From: Stephen Nutt (snutt_at_[hidden])
Date: 2002-09-03 18:34:07
> Will that change still work of the extended-long type was "long long"
> instead of "int64_t"? What about a compiler without an extended-long
I was going to use int64_t and uint64_t. I believe these *should* be
correctly typedefed for all platforms that support long longs. It will all
be compiled within an BOOST_NO_INT64_T conditional.
> Also, one of the concerns brought up the last time this suggestion was
> given was that a compiler may supply extended-long type(s), but not
> allow them to be used as compile-time constants in value-based template
> parameters. The CRC library uses this library in this manner.
Yikes, now this is an issue. Integer.hpp uses both std::numeric_limits and
integer_traits both of which return min and max values. Now integer_traits
uses BOOST_STATIC_CONSTANT which will not work for compilers that do not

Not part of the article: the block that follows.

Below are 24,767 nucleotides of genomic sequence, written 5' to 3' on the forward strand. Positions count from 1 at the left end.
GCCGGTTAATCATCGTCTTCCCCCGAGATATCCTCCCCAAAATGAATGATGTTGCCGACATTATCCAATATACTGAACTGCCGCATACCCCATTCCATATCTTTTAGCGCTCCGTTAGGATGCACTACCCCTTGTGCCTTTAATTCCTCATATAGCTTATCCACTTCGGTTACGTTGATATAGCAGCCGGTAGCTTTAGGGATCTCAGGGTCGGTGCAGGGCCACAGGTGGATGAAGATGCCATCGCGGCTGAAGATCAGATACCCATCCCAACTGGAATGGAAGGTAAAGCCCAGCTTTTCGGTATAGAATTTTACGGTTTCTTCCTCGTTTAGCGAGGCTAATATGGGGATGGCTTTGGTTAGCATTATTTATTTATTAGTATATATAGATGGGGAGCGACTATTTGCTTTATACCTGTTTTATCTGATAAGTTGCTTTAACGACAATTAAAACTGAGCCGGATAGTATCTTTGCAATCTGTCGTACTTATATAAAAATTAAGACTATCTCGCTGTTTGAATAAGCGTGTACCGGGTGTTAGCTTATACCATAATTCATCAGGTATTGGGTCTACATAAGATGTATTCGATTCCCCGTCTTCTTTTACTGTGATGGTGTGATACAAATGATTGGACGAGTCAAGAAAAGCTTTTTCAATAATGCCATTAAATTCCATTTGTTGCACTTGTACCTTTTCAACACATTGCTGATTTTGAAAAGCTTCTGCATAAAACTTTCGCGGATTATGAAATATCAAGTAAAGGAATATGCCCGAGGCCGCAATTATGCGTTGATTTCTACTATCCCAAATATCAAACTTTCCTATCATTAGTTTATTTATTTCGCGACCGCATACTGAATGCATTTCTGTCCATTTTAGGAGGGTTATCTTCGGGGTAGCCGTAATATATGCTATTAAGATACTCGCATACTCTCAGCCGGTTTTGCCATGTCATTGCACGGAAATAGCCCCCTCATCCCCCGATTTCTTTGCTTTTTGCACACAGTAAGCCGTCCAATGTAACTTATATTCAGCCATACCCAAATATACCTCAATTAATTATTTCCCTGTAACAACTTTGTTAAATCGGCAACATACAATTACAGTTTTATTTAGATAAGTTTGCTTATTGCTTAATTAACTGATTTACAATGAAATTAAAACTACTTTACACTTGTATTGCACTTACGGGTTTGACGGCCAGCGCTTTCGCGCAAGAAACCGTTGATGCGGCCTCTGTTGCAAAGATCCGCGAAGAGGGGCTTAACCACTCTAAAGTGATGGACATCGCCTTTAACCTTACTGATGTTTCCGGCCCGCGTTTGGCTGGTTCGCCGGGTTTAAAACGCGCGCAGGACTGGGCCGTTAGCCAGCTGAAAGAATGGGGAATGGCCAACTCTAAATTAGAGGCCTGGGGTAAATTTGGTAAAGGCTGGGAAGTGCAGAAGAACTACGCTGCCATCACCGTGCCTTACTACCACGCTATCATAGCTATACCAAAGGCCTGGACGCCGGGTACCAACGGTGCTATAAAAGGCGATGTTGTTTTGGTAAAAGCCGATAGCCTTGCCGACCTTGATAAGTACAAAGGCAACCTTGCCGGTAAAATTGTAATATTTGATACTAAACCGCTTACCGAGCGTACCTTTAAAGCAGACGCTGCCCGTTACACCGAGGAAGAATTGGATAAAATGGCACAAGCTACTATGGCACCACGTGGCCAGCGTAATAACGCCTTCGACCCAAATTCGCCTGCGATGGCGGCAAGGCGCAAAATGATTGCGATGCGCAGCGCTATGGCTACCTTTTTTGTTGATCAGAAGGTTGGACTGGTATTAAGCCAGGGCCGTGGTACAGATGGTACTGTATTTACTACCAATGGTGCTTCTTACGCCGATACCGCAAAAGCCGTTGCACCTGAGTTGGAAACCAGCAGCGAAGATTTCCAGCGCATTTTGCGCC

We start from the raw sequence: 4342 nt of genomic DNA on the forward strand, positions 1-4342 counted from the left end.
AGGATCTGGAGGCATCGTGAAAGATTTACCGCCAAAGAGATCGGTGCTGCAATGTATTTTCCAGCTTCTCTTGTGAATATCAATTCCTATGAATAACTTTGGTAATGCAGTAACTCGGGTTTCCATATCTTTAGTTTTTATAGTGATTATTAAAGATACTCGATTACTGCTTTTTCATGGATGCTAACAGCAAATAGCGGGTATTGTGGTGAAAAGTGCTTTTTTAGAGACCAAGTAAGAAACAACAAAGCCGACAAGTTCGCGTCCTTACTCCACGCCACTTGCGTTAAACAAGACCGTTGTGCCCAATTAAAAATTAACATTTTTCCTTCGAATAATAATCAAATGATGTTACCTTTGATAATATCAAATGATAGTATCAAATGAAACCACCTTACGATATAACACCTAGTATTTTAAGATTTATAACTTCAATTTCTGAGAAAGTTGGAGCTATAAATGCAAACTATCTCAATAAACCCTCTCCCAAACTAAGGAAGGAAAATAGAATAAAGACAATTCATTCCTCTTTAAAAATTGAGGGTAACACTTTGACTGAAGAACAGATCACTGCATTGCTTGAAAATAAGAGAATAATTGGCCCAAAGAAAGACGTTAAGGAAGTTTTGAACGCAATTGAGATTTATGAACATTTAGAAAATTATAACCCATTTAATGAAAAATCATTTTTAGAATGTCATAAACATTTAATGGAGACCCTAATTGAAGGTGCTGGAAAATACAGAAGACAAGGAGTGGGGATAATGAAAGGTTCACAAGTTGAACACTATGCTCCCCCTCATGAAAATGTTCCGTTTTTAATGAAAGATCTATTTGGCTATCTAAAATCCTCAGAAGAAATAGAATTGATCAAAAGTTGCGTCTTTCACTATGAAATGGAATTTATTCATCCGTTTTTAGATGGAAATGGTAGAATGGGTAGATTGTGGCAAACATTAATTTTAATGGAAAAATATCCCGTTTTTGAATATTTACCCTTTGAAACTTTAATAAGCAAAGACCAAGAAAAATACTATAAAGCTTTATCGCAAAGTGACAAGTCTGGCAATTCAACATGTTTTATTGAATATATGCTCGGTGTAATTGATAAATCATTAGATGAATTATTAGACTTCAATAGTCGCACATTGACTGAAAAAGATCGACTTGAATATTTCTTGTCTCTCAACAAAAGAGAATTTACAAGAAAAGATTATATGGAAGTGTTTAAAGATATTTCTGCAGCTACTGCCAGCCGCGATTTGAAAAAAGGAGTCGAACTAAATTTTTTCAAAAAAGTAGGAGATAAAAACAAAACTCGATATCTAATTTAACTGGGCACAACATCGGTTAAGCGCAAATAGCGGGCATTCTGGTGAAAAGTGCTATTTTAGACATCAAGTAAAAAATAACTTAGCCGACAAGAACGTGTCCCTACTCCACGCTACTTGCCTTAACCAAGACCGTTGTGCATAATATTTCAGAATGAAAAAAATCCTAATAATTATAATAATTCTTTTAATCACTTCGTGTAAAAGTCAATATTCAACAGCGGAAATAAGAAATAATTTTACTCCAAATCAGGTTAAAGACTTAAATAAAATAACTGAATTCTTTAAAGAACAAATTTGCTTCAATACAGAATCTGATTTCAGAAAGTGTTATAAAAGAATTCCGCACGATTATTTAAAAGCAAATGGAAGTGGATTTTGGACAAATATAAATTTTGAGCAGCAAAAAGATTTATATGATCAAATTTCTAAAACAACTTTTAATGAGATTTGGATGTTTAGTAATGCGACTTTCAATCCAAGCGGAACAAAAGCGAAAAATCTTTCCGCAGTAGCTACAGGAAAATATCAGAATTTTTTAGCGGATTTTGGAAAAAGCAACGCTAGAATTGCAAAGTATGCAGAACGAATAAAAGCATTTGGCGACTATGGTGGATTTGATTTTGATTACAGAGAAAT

support static inclass member initialisation, and for those that do, they'll
also need to support long long compile-time constants, which you say is not
all. However std::numeric_limits implements min and max functions which
persumably would work. If I could specialise std::numeric_limits<int64_t>
and std::numeric_limits<uint64_t> if they were not done so by the builtin
limits.h I think I can get this to work. However where would I place the
specialisations? boost/limits.hpp seems the obvious place to start but it
is currently so clean I'd hate to start filling it up with compiler config
stuff. I could put it in Integer.hpp, but that just seems plain wrong as it
is now dislocate from the rest. Any ideas?
> I think the test code for this header uses a specialization of
> int_least_helper. Will that be excluded?
To me int_least_helper seems like an implementation detail. I'd personally
don't see a reason why this should be exposed and I feel it could be
excluded. However I'm the newbie and I also wonder if people out there are
currently are using it. I could change it to be backwardly compatible, but
it won't be as clean as it is today, or else we can make it explicitly an
implementation detail that shouldn't be used.
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